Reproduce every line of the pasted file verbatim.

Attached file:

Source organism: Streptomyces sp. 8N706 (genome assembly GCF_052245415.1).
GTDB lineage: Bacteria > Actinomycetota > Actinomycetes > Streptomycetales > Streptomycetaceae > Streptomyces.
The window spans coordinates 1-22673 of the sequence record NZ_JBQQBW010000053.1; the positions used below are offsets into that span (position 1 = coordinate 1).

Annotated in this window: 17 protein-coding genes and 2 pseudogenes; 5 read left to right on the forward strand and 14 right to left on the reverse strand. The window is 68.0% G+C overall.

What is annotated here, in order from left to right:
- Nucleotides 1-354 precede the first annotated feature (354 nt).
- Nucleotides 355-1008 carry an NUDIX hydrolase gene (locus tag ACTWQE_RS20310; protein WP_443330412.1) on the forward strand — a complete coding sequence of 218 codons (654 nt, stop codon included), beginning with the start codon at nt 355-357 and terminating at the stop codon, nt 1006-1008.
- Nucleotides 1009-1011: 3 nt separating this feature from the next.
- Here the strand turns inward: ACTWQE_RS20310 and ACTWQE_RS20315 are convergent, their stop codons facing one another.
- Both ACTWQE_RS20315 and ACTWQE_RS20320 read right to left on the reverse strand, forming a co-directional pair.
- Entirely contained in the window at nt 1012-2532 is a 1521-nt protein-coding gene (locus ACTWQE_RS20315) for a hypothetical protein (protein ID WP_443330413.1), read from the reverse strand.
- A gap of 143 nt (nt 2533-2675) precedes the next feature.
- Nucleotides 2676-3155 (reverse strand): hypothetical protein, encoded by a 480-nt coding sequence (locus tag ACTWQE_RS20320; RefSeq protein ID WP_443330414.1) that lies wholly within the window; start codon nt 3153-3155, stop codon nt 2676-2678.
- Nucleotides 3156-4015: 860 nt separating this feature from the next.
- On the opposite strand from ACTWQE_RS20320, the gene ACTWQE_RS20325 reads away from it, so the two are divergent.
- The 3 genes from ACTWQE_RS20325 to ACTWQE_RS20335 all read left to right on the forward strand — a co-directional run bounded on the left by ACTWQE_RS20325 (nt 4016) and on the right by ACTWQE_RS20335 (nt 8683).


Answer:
Source organism: Streptomyces sp. 8N706 (genome assembly GCF_052245415.1).
GTDB lineage: Bacteria > Actinomycetota > Actinomycetes > Streptomycetales > Streptomycetaceae > Streptomyces.
The window spans coordinates 1-22673 of the sequence record NZ_JBQQBW010000053.1; the positions used below are offsets into that span (position 1 = coordinate 1).

Annotated in this window: 17 protein-coding genes and 2 pseudogenes; 5 read left to right on the forward strand and 14 right to left on the reverse strand. The window is 68.0% G+C overall.

What is annotated here, in order from left to right:
- Nucleotides 1-354 precede the first annotated feature (354 nt).
- Nucleotides 355-1008 carry an NUDIX hydrolase gene (locus tag ACTWQE_RS20310; protein WP_443330412.1) on the forward strand — a complete coding sequence of 218 codons (654 nt, stop codon included), beginning with the start codon at nt 355-357 and terminating at the stop codon, nt 1006-1008.
- Nucleotides 1009-1011: 3 nt separating this feature from the next.
- Here the strand turns inward: ACTWQE_RS20310 and ACTWQE_RS20315 are convergent, their stop codons facing one another.
- Both ACTWQE_RS20315 and ACTWQE_RS20320 read right to left on the reverse strand, forming a co-directional pair.
- Entirely contained in the window at nt 1012-2532 is a 1521-nt protein-coding gene (locus ACTWQE_RS20315) for a hypothetical protein (protein ID WP_443330413.1), read from the reverse strand.
- A gap of 143 nt (nt 2533-2675) precedes the next feature.
- Nucleotides 2676-3155 (reverse strand): hypothetical protein, encoded by a 480-nt coding sequence (locus tag ACTWQE_RS20320; RefSeq protein ID WP_443330414.1) that lies wholly within the window; start codon nt 3153-3155, stop codon nt 2676-2678.
- Nucleotides 3156-4015: 860 nt separating this feature from the next.
- On the opposite strand from ACTWQE_RS20320, the gene ACTWQE_RS20325 reads away from it, so the two are divergent.
- The 3 genes from ACTWQE_RS20325 to ACTWQE_RS20335 all read left to right on the forward strand — a co-directional run bounded on the left by ACTWQE_RS20325 (nt 4016) and on the right by ACTWQE_RS20335 (nt 8683).